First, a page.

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McKinney ISD takes part in International Walk to School Day
Chris Beattie/Staff Photo - McKinney ISD schools participated Wednesday in International Walk to School Day. Many made signs and banners signifying the healthy celebration.
That crowd of kids and adults trotting along neighborhood streets Wednesday wasn't an early-morning riot or sunrise protest. And it wasn't an isolated incident.
All over the world, similar swarms - students, parents and teachers - took to the sidewalks to recognize International Walk to School Day.
"We have about 90 percent of our schools that participate in this program," said Karin Klemm, McKinney ISD health and PE facilitator. "Many of the schools have their mascot participate and encourage the kids as they are walking. The students make signage and make the day a big day of fun as they are walking to school."
More than 3,300 schools across the U.S. walked or biked to school Wednesday, eager to promote healthy and "green" living. Transportation other than bus rides and carpools is better for students' health and the environment.
"Walk to School Day continues to inspire community-grown events that celebrate health, safety and a sense of community," said Lauren Marchetti, director of the National Center for Safe Routes to School (NCSRS), America's coordinating agency for the event. "Often, this one-day event becomes the catalyst to larger commitments and permanent improvements that make walking and bicycling to school safer transportation options year round."
The Partnership for a Walkable America established Walk to School Day in the U.S. in 1997, and three years later the country joined Great Britain and Canada to create International Walk to School Day.
By 2002, participants in all 50 states and the District of Columbia and almost 3 million walkers worldwide celebrated the event. The one-day event has now grown to a month-long celebration.
"Each year the event continues to reinforce the importance of safer environments for walking and bicycling, more physical activity, fewer car trips, and a cleaner environment for students, parents and all community members," Marchetti said. "It also provides a unique opportunity for families to get outside and connect with their neighbors."
The NCSRS was started in 2006 to help communities ensure students a safe walk or bike ride to school. Participating communities often call for increased police patrol, and urge parents and teachers to walk along.
For some schools, like Finch Elementary near downtown McKinney, walking isn't always an option. Many Finch students live across Highway 5, thus only about 75 of 500 students walk or bike to school, said Assistant Principal Pam Voss.
"It's more about safety than anything, and there are not that many neighborhoods we service," Voss said. "If you live right over here (by the school), you shouldn't be having your parents pick you up."
At least for a day, Finch Elementary and dozens of other McKinney ISD schools took that advice. Many parents instead walked with their children.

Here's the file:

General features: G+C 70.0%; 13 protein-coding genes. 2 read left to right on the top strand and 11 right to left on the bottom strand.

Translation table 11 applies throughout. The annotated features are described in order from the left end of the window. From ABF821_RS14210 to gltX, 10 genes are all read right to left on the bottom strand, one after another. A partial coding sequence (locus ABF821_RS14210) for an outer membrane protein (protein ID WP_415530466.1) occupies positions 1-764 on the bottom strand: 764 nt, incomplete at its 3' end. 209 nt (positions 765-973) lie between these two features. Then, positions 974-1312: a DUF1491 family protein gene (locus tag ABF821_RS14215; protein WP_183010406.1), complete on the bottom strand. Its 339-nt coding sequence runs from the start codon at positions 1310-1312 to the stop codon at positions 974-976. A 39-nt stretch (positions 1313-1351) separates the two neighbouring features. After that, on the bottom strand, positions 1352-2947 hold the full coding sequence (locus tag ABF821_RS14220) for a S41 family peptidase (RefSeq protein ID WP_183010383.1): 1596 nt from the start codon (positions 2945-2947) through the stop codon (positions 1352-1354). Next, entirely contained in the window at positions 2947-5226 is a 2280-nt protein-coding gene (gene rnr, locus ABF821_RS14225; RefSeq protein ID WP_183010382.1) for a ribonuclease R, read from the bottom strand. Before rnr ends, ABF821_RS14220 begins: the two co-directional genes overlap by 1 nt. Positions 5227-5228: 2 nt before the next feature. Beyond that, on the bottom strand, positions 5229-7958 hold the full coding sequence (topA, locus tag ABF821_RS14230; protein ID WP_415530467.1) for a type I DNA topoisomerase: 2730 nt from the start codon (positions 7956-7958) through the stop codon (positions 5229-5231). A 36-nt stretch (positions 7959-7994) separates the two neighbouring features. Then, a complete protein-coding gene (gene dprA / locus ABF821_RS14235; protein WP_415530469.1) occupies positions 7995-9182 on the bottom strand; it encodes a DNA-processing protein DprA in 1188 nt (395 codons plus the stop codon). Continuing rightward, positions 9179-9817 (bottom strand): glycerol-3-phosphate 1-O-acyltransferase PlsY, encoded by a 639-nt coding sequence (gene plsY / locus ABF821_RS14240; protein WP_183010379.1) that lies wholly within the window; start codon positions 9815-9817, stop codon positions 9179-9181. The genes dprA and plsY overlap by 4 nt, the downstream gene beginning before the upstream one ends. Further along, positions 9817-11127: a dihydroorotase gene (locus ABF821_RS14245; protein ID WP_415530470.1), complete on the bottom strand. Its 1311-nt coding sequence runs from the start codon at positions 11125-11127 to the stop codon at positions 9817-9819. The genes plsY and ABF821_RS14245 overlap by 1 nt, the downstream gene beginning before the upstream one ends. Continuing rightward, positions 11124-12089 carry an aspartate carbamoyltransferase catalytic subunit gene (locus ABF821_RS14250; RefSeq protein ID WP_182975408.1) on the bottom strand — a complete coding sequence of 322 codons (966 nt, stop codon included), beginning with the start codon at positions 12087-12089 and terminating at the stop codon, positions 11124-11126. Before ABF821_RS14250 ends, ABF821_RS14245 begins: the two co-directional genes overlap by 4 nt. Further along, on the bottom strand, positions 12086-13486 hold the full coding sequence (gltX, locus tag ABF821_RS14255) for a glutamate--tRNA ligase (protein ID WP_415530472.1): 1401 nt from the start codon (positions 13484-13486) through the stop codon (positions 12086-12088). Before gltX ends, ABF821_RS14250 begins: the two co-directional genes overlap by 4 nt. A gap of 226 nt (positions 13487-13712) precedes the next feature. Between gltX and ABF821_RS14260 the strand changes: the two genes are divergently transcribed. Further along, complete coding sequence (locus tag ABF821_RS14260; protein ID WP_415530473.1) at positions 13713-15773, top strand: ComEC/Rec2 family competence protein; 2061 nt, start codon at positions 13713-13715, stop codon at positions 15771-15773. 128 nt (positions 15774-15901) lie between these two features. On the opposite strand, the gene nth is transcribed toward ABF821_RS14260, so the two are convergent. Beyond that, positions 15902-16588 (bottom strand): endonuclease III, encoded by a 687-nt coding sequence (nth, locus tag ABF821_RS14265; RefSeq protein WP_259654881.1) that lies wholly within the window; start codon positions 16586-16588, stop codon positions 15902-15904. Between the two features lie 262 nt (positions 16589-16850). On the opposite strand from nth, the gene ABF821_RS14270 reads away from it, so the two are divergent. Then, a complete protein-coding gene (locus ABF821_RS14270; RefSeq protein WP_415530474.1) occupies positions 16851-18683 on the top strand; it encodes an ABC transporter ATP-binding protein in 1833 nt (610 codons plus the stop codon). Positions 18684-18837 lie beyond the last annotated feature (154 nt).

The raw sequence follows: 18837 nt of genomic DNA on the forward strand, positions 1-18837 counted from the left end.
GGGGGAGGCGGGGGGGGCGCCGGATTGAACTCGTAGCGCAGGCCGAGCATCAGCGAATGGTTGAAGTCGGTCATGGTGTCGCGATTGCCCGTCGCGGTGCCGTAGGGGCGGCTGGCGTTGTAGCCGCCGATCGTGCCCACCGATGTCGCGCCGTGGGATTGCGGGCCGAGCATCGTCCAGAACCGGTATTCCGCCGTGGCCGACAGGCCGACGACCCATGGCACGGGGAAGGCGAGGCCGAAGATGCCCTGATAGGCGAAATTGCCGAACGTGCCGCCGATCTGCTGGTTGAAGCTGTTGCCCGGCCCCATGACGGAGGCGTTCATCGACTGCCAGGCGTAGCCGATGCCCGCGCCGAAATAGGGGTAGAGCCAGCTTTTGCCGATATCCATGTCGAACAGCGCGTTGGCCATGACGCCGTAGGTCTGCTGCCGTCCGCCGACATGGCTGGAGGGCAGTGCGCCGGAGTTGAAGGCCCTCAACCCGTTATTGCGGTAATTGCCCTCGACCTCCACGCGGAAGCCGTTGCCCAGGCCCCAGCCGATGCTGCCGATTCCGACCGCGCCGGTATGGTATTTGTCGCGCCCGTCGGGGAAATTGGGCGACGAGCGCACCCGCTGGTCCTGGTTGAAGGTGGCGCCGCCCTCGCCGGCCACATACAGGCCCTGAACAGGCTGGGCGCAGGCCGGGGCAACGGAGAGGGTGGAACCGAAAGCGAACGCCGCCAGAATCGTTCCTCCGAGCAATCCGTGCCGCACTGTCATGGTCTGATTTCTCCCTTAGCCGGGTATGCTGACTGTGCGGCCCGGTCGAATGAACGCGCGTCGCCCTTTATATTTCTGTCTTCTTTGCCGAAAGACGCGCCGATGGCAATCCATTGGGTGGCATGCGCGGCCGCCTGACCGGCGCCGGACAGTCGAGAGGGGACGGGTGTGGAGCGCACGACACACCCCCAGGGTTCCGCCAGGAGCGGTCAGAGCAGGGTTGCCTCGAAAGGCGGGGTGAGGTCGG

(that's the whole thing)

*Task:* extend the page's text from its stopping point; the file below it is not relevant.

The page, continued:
Bright and early Wednesday, the Finch Falcon joined about 50 K-5 students, parents, siblings and school staff members at Towne Lake, about a 15-minute walk from the school. Proudly brandishing colorful Walk to School Day signs, they formed a human school bus.
"It's 15 minutes in the morning and 15 minutes in the afternoon if you walk to and from school," said Amie Bordelon, PE teacher at Finch Elementary. "That's a half-hour of physical activity, and parents can save on gas."
Bennett Elementary had a bigger turnout than last year, and is "planning to make this bigger and better every year with more involvement from the community," Klemm said.
Though thousands of schools made similar treks, McKinney ISD simply furthered its healthy standing.
Eight schools in the district are recognized nationally as a Healthy Zone School or Healthy Zone School in Training, through a program started two years ago to combat childhood obesity.
Wednesday's widespread participation was another example of the school district's commitment to health and wellness. And students are walking right along with it.
"This initiative is important as it gets the school community active and excited about walking and being active with their families," Klemm said. "I even had an [Eddins Elementary] parent comment to me that she's never seen her kids so excited about walking to school."
Cafeteria workers, administration, nurses - everyone's on board, Bordelon said. Teachers at Finch, a Healthy Zone in Training School, compete in a pedometer-measured "dot race" throughout the day, often sparking students to measure their own physical activity. Events like Walk to School Day may further ignite that mindset.
Perhaps this week's walk was indeed a protest of sorts - of obesity and environmental harm.
"When you promote things like this, it kick-starts them and makes them excited about it," Bordelon said. "It's a chain reaction - everyone's trying to change their school."